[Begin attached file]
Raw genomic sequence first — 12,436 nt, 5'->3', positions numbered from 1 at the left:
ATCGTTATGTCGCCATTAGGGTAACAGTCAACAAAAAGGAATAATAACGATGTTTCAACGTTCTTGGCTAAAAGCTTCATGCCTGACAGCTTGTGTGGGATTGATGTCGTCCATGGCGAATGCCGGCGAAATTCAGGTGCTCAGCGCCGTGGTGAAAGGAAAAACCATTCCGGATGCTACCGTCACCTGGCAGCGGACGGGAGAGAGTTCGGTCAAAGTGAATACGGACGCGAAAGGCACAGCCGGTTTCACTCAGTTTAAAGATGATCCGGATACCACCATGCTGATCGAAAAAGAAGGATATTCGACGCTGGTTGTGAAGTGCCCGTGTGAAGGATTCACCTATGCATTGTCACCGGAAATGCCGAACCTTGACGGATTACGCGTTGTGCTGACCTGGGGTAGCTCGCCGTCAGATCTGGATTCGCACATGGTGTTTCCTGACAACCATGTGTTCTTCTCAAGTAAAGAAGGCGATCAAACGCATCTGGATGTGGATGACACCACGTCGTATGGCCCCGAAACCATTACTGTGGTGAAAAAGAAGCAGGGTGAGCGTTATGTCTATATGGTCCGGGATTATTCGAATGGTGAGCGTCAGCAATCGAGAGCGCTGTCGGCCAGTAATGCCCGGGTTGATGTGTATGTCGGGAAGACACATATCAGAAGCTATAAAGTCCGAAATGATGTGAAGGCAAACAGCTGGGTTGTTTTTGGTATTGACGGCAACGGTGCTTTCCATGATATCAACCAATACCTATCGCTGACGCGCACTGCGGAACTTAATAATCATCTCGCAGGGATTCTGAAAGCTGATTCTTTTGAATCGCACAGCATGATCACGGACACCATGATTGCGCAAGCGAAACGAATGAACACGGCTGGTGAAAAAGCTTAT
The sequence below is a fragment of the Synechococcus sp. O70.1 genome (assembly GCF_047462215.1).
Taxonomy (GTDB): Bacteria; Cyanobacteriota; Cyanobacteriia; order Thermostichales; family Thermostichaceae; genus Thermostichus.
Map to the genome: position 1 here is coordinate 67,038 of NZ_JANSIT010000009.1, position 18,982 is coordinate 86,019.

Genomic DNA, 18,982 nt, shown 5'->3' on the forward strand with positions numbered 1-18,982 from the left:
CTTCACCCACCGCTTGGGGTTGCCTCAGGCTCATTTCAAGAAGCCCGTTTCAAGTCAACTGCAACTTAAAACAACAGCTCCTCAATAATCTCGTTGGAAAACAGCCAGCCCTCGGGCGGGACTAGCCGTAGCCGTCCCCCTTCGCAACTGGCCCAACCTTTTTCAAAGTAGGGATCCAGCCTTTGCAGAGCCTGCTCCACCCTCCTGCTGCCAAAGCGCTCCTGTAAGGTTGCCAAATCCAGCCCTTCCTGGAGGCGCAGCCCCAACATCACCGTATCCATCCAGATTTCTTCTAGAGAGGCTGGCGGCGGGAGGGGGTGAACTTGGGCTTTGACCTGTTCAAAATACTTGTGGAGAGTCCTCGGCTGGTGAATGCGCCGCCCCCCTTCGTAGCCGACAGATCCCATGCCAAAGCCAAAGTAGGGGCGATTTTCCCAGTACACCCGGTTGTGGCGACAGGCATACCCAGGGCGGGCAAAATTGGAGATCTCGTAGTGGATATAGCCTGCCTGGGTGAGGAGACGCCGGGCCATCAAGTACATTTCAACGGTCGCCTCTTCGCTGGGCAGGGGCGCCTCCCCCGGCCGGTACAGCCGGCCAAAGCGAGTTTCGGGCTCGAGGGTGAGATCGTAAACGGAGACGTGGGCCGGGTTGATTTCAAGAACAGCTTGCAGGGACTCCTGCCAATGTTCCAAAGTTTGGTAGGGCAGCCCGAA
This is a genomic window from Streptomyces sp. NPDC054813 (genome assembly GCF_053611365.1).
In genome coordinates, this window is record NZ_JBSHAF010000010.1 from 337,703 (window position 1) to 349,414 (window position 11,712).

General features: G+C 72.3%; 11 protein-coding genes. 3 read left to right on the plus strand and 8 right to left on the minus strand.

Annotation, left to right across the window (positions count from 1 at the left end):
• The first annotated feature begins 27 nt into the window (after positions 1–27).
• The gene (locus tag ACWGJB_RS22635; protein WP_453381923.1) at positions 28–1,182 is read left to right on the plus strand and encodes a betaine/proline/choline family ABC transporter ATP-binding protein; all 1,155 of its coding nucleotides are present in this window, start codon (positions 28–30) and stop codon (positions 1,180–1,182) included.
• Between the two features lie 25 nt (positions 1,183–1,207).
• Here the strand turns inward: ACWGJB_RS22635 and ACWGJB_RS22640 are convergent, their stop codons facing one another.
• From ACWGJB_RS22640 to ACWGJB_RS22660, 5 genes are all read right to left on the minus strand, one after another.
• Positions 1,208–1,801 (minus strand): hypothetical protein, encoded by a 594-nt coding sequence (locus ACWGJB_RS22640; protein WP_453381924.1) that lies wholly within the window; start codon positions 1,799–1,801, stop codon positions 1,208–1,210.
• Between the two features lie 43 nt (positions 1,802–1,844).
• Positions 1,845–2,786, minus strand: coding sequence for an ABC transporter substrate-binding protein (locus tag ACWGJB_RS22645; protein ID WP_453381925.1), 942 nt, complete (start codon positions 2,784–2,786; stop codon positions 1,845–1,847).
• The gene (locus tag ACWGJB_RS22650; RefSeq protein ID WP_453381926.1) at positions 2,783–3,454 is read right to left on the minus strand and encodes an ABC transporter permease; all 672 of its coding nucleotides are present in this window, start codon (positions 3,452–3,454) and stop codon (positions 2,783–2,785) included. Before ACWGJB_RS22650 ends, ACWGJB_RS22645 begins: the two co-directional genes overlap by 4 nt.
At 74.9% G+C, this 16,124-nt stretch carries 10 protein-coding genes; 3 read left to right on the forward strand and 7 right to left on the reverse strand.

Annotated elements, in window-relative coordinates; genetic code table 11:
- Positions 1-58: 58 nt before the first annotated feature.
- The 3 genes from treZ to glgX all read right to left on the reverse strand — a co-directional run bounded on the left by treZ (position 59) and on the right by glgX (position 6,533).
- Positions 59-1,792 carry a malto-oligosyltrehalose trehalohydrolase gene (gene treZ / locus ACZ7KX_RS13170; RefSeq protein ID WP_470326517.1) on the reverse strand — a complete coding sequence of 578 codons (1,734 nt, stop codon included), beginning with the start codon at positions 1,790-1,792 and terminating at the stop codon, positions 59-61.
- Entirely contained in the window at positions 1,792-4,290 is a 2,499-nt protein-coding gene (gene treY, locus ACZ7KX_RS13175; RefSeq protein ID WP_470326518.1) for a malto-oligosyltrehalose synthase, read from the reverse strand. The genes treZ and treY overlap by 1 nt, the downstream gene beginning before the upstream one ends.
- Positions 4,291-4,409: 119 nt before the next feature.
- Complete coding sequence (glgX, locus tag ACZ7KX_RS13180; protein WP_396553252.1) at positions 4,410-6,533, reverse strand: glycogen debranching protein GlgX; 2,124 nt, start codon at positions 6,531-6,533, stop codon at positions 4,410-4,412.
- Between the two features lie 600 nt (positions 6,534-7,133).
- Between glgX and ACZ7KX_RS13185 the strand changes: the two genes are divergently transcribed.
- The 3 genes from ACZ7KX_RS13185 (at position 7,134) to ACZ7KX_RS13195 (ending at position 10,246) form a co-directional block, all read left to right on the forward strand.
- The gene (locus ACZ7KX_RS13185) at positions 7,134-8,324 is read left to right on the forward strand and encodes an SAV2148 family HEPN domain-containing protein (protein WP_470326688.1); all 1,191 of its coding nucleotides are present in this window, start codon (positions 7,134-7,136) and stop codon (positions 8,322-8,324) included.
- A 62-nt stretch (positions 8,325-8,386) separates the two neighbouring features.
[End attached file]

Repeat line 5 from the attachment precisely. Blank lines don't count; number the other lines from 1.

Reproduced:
Map to the genome: position 1 here is coordinate 67,038 of NZ_JANSIT010000009.1, position 18,982 is coordinate 86,019.